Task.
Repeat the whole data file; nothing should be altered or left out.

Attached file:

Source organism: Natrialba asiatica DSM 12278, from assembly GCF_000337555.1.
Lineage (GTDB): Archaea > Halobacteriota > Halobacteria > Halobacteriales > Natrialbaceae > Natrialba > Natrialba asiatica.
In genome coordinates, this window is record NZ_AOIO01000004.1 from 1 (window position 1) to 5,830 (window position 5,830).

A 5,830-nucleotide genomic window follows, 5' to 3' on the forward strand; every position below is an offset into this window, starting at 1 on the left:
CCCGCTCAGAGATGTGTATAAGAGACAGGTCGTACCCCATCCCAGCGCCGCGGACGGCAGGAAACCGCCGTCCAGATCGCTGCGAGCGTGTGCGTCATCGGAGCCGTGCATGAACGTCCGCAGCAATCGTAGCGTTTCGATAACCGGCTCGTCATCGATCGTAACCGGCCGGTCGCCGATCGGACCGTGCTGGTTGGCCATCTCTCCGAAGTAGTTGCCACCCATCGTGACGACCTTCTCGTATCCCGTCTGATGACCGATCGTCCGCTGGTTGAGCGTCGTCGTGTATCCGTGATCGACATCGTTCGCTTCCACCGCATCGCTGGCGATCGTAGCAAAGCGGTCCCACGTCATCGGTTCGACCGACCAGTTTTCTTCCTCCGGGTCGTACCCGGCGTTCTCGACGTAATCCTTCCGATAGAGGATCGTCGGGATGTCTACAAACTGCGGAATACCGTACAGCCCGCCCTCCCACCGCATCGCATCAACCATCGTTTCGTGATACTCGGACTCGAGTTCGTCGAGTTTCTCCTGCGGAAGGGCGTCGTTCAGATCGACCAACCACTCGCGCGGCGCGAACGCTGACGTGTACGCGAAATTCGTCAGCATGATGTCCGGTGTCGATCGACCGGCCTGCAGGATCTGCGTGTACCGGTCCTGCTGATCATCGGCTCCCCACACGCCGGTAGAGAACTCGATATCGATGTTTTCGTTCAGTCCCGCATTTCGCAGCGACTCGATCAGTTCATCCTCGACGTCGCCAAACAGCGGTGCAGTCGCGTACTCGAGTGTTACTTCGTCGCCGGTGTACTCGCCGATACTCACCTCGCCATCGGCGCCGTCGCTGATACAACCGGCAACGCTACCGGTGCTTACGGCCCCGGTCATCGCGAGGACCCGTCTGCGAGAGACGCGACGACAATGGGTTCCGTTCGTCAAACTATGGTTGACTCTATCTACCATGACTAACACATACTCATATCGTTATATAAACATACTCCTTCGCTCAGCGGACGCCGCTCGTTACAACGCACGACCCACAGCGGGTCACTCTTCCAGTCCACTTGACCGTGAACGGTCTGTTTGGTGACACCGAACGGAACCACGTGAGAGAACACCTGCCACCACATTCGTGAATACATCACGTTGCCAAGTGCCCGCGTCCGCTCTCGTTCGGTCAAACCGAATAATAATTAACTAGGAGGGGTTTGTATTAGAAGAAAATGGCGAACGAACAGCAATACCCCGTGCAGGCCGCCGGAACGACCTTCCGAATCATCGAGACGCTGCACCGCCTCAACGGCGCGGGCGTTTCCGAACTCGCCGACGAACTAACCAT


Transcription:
Source organism: Natrialba asiatica DSM 12278, from assembly GCF_000337555.1.
Lineage (GTDB): Archaea > Halobacteriota > Halobacteria > Halobacteriales > Natrialbaceae > Natrialba > Natrialba asiatica.
In genome coordinates, this window is record NZ_AOIO01000004.1 from 1 (window position 1) to 5,830 (window position 5,830).

A 5,830-nucleotide genomic window follows, 5' to 3' on the forward strand; every position below is an offset into this window, starting at 1 on the left:
CCCGCTCAGAGATGTGTATAAGAGACAGGTCGTACCCCATCCCAGCGCCGCGGACGGCAGGAAACCGCCGTCCAGATCGCTGCGAGCGTGTGCGTCATCGGAGCCGTGCATGAACGTCCGCAGCAATCGTAGCGTTTCGATAACCGGCTCGTCATCGATCGTAACCGGCCGGTCGCCGATCGGACCGTGCTGGTTGGCCATCTCTCCGAAGTAGTTGCCACCCATCGTGACGACCTTCTCGTATCCCGTCTGATGACCGATCGTCCGCTGGTTGAGCGTCGTCGTGTATCCGTGATCGACATCGTTCGCTTCCACCGCATCGCTGGCGATCGTAGCAAAGCGGTCCCACGTCATCGGTTCGACCGACCAGTTTTCTTCCTCCGGGTCGTACCCGGCGTTCTCGACGTAATCCTTCCGATAGAGGATCGTCGGGATGTCTACAAACTGCGGAATACCGTACAGCCCGCCCTCCCACCGCATCGCATCAACCATCGTTTCGTGATACTCGGACTCGAGTTCGTCGAGTTTCTCCTGCGGAAGGGCGTCGTTCAGATCGACCAACCACTCGCGCGGCGCGAACGCTGACGTGTACGCGAAATTCGTCAGCATGATGTCCGGTGTCGATCGACCGGCCTGCAGGATCTGCGTGTACCGGTCCTGCTGATCATCGGCTCCCCACACGCCGGTAGAGAACTCGATATCGATGTTTTCGTTCAGTCCCGCATTTCGCAGCGACTCGATCAGTTCATCCTCGACGTCGCCAAACAGCGGTGCAGTCGCGTACTCGAGTGTTACTTCGTCGCCGGTGTACTCGCCGATACTCACCTCGCCATCGGCGCCGTCGCTGATACAACCGGCAACGCTACCGGTGCTTACGGCCCCGGTCATCGCGAGGACCCGTCTGCGAGAGACGCGACGACAATGGGTTCCGTTCGTCAAACTATGGTTGACTCTATCTACCATGACTAACACATACTCATATCGTTATATAAACATACTCCTTCGCTCAGCGGACGCCGCTCGTTACAACGCACGACCCACAGCGGGTCACTCTTCCAGTCCACTTGACCGTGAACGGTCTGTTTGGTGACACCGAACGGAACCACGTGAGAGAACACCTGCCACCACATTCGTGAATACATCACGTTGCCAAGTGCCCGCGTCCGCTCTCGTTCGGTCAAACCGAATAATAATTAACTAGGAGGGGTTTGTATTAGAAGAAAATGGCGAACGAACAGCAATACCCCGTGCAGGCCGCCGGAACGACCTTCCGAATCATCGAGACGCTGCACCGCCTCAACGGCGCGGGCGTTTCCGAACTCGCCGACGAACTAACCAT